Woodward’s Greatest Hits

Joining the Trump attack mob – this time on the literary side – is journalism’s most hallowed saint, Bob Woodward.

He follows Michael Wolfe who penned Fire & Fury. That tome only caused fire and fury in media minds and passed from most people’s consciousness. Then Omarosa brought her brand of hysteria with Unhinged. It described her more than Trump.

But with Woodward’s book, timed to be released on 9/11 (do you get the reference, you redneck/flyover/conservative/everything-phobe who voted for Trump?) we are expected to believe is heavy on the gravitas. After all, he broke Watergate, didn’t he and took down a president?

Only we found out later that he and Carl Bernstein were basically handed the story by Mark Felt, a disgruntled FBI agent who thought Nixon should have made him head of that organization. It wasn’t any ground breaking journalism Woodward performed.

Neither will this be, nor have his other books.

He’s more of a hit man than a truthful writer. No less than the liberal darling Politico lists six times when Woodward’s claims strained credulity.

1. The potted plant to signal “Deep Throat

Adrian Havill, author of “Deep Truth: The Lives of Bob Woodward and Carl Bernstein,” wrote in the book that Woodward’s claim of signaling his “Deep Throat” source for meetings using a flowerpot on his balcony “does strain credulity,” since Woodward’s balcony faced an inner courtyard and isn’t visible from a nearby alleyway.”

2. CIA Director William Casey’s deathbed scene

Woodward claimed in his book “Veil: The Secret Wars of the CIA 1981-1987” that Casey admitted on his deathbed that he had known about the diversion of Iran arms sale money to the Contras.

But Casey’s daughter, Bernadette Casey Smith, claimed that Woodward “never got the deathbed confession,” according to the Houston Chronicle. In addition, Kevin Shipp, a member of Casey’s security detail, asserted in a self-published memoir that none of the agents standing guard over the Casey allowed Woodward into his hospital room at Georgetown University Hospital, and that in any case the former CIA director was not able to talk at the time Woodward cited.

3. Tenet’s WMD “slam dunk” quote

In his 2004 book “Plan of Attack,” Woodward claims that CIA Director George Tenet said that there was a “slam dunk case” that Saddam Hussein had weapons of mass destruction.

However, Tenet claimed that his words were taken out of context and that he was being set up as a scapegoat for the failures of the Iraq War. In a “ 60 Minutes” interview, Tenet said that he had said “slam dunk” to suggest it would be easy to build a public case for the war.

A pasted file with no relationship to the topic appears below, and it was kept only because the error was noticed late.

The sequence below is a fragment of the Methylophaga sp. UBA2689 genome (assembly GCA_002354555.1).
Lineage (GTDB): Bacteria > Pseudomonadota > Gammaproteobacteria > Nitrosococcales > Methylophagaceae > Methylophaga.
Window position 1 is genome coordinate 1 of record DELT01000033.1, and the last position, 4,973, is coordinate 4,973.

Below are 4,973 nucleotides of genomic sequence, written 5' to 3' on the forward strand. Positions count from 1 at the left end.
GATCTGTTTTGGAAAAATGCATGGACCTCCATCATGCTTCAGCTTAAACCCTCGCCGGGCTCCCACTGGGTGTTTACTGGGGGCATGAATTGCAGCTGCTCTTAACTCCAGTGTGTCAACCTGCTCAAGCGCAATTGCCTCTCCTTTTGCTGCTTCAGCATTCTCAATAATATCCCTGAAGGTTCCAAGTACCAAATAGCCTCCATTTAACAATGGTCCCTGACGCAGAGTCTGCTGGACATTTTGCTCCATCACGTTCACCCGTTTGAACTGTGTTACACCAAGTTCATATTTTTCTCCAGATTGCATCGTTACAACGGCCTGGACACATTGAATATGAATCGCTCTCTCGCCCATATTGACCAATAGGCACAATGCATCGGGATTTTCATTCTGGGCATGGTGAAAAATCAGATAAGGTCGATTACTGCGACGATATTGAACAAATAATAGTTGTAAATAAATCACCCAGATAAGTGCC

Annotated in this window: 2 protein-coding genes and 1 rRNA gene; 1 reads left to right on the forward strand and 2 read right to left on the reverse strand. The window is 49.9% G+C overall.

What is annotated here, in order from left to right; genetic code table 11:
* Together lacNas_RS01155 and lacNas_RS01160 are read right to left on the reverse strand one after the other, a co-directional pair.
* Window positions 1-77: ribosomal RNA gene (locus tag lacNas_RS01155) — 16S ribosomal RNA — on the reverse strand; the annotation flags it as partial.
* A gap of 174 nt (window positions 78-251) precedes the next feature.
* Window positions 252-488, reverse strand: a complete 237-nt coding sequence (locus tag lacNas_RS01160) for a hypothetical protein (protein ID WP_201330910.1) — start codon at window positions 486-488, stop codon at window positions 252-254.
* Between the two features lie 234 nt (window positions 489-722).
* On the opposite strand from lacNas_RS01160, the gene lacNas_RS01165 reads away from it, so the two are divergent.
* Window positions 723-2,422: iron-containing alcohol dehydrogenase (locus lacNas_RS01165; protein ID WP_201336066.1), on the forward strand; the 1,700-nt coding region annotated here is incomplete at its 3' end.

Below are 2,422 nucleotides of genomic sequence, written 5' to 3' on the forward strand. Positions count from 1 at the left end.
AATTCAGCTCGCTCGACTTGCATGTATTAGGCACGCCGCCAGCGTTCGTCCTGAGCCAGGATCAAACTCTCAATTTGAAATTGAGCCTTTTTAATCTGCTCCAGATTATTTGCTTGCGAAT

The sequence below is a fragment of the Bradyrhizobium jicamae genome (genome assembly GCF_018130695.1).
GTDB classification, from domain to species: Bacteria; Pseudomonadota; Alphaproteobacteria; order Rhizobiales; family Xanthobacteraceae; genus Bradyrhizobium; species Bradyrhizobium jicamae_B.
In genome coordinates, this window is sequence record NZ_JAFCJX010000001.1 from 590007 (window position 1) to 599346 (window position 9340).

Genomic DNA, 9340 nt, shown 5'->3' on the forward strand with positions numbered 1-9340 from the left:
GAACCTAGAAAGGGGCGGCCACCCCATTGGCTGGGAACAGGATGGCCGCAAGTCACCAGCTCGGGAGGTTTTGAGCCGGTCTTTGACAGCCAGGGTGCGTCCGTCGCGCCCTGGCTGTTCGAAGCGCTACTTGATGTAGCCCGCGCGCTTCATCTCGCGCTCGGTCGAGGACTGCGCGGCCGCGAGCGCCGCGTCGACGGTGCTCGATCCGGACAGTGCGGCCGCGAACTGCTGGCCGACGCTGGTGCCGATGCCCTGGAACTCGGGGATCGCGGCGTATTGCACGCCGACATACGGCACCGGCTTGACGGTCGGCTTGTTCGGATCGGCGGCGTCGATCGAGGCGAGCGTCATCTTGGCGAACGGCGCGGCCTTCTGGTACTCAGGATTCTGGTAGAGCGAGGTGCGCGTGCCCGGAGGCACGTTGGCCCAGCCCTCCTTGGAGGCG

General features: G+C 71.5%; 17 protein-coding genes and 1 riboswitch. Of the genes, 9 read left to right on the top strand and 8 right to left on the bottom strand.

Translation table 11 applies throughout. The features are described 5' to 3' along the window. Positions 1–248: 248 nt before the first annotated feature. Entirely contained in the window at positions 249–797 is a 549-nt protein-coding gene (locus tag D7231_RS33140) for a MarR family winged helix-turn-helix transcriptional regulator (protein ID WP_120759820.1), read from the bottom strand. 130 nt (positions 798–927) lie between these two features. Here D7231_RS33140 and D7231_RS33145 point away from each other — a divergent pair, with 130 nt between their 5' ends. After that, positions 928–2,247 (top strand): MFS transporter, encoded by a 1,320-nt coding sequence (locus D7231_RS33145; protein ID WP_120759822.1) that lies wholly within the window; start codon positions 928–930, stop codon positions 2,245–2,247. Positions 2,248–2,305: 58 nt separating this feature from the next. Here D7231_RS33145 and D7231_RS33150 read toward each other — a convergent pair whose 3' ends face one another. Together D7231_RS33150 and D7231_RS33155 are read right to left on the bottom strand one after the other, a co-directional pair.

4. Did Justice William J. Brennan Jr. vote against his judgment to win favor?

In Woodward’s 1979 book “The Brethren: Inside the Supreme Court,” Justice William J. Brennan Jr. is alleged to have voted against his own personal judgment in the case Moore v. Illinois in order to avoid offending Justice Harry A. Blackmun. According to Woodward and co-author Scott Armstrong, Brennan had realized his initial vote was incorrect but declined to change it in order to avoid pushing Blackmun’s vote away on abortion and obscenity cases.

Anthony Lewis challenged this account in the New York Review of Books, saying that the charge was leveled “without serious evidence” and that the story “leaves doubts not only about the authors’ understanding but about their scrupulousness.”

Lewis said in a follow-up that he had reached all 30 law clerks that were at the Supreme Court in the 1971 term.

“Their verdict on the story told by Woodward and Armstrong was overwhelmingly negative. The prevailing tone of their comments was disbelief, verging on contempt. The clerks who had personally worked on the case or had any direct knowledge of it all flatly rejected the story,” Lewis claimed.

5. Reagan recovery scene

In “Veil,” Woodward also describes Ronald Reagan’s recovery from the 1981 attempt on his life as quite poor. He reports on a scene in which Reagan collapses into a chair. Woodward further writes that in the days after his release from the hospital, Reagan could “concentrate for only a few minutes at a time” and in the following days would only be able to “remain attentive only an hour or so a day.”

Reagan’s physician, Dr. Daniel Ruge, disputed this portrayal, telling the AP that “his recovery was superb … I never saw anything like that [description in the book] … it’s certainly news to me and I was there all the time.”

6. John Belushi portrayal in “Wired”

Close confidants of Belushi expressed outrage at the way the comedian was portrayed in Woodward’s biography “Wired,” alleging that some of the scenes were fabricated.

“There were certainly things that he just got patently wrong. He painted a portrait of John that was really inaccurate — certain stories in there that just weren’t true and never happened,” said Dan Akroyd, a fellow Blues Brother and close friend, in the book “Live from New York: An Uncensored History of Saturday Night Live.”

Akroyd did not specify which incidents in particular were made up.

So now we’re supposed to believe that Trump is a chaotic, crazed mad man out of his element in the position of leader of the free world.

Sorry, no sale here and there won’t be among the majority of the American people either. Just another cocktail party topic for those in the DC and New York Deep state world.

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